In other words, if you work for a mortgage company and second cousin removed Gertrude just had her home foreclosed, you might just get a turkey leg hurled in your direction if you tell her you  are a mortgage broker.  She won’t know what you do, but she will associate you with the not so nice experience she encountered.

Back to the critical part – if you family understands your value, they can sell you any time anywhere, as demonstrated by my son when he was in high school.

Between football practices he brought a buddy home to raid the fridge and hang out.

His friend asked what I did and my son replied, “she helps people get jobs.”  Cringing out of sight (because that was not at all how I would say it and felt like he didn’t get it), I let the conversation continue.

Which was a good thing because then, the magic unfolded.

His friend asked how.

Boom baby! 

He got it. He presented it in the perfect way – for his audience to ask a question.

He then explained that I work with them doing their resumes, help with interviewing and ‘all the stuff that helps them get a job’.

Then next day his friend’s dad called and hired me.

My cousin is a tech genius.  I am clearly not.  He had to explain what he did to me in a way that I got it, which included using simple examples that related to my personal or business life without using technical jargon.  I was not offended, I was relieved because I finally got what he did and was not afraid to ask about it anymore.

It is not necessary to know the exact job you want.  Giving your family some parameters with this is helpful.  For example you may tell them that you have worked mainly in banking but would not mind going into brokerage or insurance.

Or simply tell them that what you do could be in a lot of different areas so you are not looking for one industry.

Relax on be perfect and fine tuning a pitch. You are not on a job interview or formal networking event. This is honest to goodness labored over turkey, stuffing, and all the fixins here people, not networking chicken!

Talk to your family and friends. When you explain what you do, it is okay to ask them if it makes sense to them.

The more they know the more they can help, and isn’t that part of the whole family thing?

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As the Founder and Principle of Career Polish, Inc., a national career coaching and practice firm, I am an Executive Brand Strategist, Resume Writer and Career Coach. I work with individual clients, companies, leadership and teams to identify, strengthen and effectively communicate their brand, engagement, commitment and most importantly – their value – by learning and leveraging LinkedIn, resumes, networking, communication, relationship management, presence and influence.
I help people get from where they are in their jobs to where they want to be in their careers.

Click here – CareerPolish.com – to find out more about how we can help you.

★ In order to be kept up to date on all my articles Click the “Yes Please!” button on the right side.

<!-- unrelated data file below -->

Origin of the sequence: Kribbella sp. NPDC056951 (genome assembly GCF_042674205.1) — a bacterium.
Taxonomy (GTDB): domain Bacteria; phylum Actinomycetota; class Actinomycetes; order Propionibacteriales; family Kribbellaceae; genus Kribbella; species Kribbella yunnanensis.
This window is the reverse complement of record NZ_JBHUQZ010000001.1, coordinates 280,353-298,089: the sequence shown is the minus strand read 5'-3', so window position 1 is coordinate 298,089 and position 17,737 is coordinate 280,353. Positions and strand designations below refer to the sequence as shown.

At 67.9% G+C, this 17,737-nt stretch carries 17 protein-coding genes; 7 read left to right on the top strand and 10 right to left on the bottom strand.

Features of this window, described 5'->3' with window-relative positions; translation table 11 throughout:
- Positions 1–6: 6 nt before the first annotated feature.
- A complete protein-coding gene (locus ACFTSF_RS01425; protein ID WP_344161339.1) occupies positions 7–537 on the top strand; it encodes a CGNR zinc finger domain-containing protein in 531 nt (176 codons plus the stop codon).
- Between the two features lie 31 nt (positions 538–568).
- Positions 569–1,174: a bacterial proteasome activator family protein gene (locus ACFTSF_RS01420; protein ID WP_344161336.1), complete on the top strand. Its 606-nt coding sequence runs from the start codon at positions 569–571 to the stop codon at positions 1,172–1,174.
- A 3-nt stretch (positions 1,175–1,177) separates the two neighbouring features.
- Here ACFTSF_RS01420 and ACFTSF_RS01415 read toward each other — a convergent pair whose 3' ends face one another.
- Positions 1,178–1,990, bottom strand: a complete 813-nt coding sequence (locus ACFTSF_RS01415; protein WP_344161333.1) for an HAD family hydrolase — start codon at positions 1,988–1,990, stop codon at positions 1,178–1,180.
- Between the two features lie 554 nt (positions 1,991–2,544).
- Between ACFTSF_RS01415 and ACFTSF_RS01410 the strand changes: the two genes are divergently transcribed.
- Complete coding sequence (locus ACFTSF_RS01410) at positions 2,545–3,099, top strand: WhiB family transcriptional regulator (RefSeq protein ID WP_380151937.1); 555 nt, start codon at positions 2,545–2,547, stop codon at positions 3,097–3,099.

Now That You Have The Job You Don’t Need Your Resume, Right? Wrong

trashing-your-resume

You polished up your resume and landed a great job.  Now, sometime later, you are feeling the career itch again.  You are ready to make a move for more; more responsibility, opportunity, challenges or ability to learn new skills.

Great, if you have not kept your resume updated, now is the time to freshen it up for that next step.

Oh no, you tell me, you do not need to because the opportunities you want are internal, with the company you are with right now.  You won’t need a resume, they know you.

Wrong and wrong.

You do need a resume to apply for positions internally and do not assume they know you.

It would be wise to have two base versions – an internal and external resume; however, we are going to focus on the internal resume in this article.

The biggest difference with an internal resume is it gives you the opportunity to really speak the company language.  You are one of them – let it show!  You know the mission, vision, values and goals of the company, integrate them within your resume to demonstrate your understanding, commitment and contributions to these core pillars of the organization.

In other words: walk the walk, talk the talk of your company.

This is your edge.  Many organizations require existing employees to submit resumes for internal opportunities.  They also accept external resumes.  Do not rest in false comfort that just because you are already employed by the company that you are shoe-in for the position.

If you do not demonstrate value and an external candidate does, guess who will get the job?

This is where having a false sense of security if ‘they know me’ deflects from effort into your internal resume.

Your existing department may know you, but dose the individuals in the next arena?  Even if it is a promotion within your department, do they really know you?  Do they really know that you truly get and incorporate the company values, mission and goals into your everyday performance?

Putting that extra effort into an internal resume, rather than simply listing the jobs you have held since being with the company, will demonstrate two key factors:

  1. You get it (‘It’ being the company mission, philosophy, goals, vision and purpose)
  2. You care about this promotion, want it and worked for it. You were willing to put together a presentation that demonstrates you are the right candidate and did not assume it was a given.